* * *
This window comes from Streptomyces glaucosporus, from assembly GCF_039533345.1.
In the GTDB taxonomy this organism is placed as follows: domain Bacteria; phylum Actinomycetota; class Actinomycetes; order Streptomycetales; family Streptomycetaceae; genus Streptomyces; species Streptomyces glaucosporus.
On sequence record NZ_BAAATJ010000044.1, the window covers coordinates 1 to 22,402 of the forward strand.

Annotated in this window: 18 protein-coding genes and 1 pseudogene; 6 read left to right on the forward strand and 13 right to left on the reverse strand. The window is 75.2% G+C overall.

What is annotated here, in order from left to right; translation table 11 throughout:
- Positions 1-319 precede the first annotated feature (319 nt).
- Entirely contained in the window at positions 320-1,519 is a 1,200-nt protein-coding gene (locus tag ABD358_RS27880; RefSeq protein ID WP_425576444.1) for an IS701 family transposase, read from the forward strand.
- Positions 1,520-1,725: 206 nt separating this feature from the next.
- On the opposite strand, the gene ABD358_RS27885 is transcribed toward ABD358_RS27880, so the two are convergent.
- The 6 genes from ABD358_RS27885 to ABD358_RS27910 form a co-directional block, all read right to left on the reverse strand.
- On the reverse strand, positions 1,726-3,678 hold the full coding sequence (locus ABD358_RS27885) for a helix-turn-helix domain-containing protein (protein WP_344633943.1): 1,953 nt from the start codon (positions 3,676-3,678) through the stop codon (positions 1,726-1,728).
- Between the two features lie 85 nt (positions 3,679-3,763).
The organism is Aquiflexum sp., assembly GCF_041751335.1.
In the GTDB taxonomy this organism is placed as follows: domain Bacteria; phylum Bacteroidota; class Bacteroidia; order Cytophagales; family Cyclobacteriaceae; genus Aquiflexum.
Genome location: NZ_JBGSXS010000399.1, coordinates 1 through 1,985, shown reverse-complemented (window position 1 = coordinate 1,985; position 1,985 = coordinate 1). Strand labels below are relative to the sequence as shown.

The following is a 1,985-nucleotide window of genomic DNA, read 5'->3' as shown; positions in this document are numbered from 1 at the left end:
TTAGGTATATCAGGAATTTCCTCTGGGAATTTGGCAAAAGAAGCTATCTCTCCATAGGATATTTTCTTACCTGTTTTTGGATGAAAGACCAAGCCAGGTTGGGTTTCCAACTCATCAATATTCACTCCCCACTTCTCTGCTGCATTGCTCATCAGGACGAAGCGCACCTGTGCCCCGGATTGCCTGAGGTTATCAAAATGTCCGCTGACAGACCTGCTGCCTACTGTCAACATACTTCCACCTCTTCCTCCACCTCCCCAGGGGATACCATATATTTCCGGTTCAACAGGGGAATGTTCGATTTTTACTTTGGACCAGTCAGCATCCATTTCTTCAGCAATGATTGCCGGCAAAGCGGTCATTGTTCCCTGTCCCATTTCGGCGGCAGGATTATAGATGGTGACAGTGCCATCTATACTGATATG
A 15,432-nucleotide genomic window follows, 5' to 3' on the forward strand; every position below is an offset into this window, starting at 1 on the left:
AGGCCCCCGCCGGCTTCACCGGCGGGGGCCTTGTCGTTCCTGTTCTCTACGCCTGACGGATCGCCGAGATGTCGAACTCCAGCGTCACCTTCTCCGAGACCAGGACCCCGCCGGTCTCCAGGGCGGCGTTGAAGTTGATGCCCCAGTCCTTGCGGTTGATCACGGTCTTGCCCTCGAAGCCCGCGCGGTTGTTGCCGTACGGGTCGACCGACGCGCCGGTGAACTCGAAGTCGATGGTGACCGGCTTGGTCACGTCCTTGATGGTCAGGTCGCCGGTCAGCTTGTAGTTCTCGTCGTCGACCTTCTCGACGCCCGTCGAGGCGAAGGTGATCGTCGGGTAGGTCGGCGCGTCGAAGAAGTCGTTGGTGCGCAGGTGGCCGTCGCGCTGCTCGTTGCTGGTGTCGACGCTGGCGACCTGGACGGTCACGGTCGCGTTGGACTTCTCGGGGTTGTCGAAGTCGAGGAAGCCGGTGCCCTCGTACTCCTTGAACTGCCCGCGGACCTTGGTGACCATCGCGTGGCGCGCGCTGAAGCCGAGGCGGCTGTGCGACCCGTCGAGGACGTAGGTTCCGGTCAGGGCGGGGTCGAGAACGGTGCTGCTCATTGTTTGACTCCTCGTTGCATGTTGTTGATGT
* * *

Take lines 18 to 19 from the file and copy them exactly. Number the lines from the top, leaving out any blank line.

A 15,432-nucleotide genomic window follows, 5' to 3' on the forward strand; every position below is an offset into this window, starting at 1 on the left:
AGGCCCCCGCCGGCTTCACCGGCGGGGGCCTTGTCGTTCCTGTTCTCTACGCCTGACGGATCGCCGAGATGTCGAACTCCAGCGTCACCTTCTCCGAGACCAGGACCCCGCCGGTCTCCAGGGCGGCGTTGAAGTTGATGCCCCAGTCCTTGCGGTTGATCACGGTCTTGCCCTCGAAGCCCGCGCGGTTGTTGCCGTACGGGTCGACCGACGCGCCGGTGAACTCGAAGTCGATGGTGACCGGCTTGGTCACGTCCTTGATGGTCAGGTCGCCGGTCAGCTTGTAGTTCTCGTCGTCGACCTTCTCGACGCCCGTCGAGGCGAAGGTGATCGTCGGGTAGGTCGGCGCGTCGAAGAAGTCGTTGGTGCGCAGGTGGCCGTCGCGCTGCTCGTTGCTGGTGTCGACGCTGGCGACCTGGACGGTCACGGTCGCGTTGGACTTCTCGGGGTTGTCGAAGTCGAGGAAGCCGGTGCCCTCGTACTCCTTGAACTGCCCGCGGACCTTGGTGACCATCGCGTGGCGCGCGCTGAAGCCGAGGCGGCTGTGCGACCCGTCGAGGACGTAGGTTCCGGTCAGGGCGGGGTCGAGAACGGTGCTGCTCATTGTTTGACTCCTCGTTGCATGTTGTTGATGT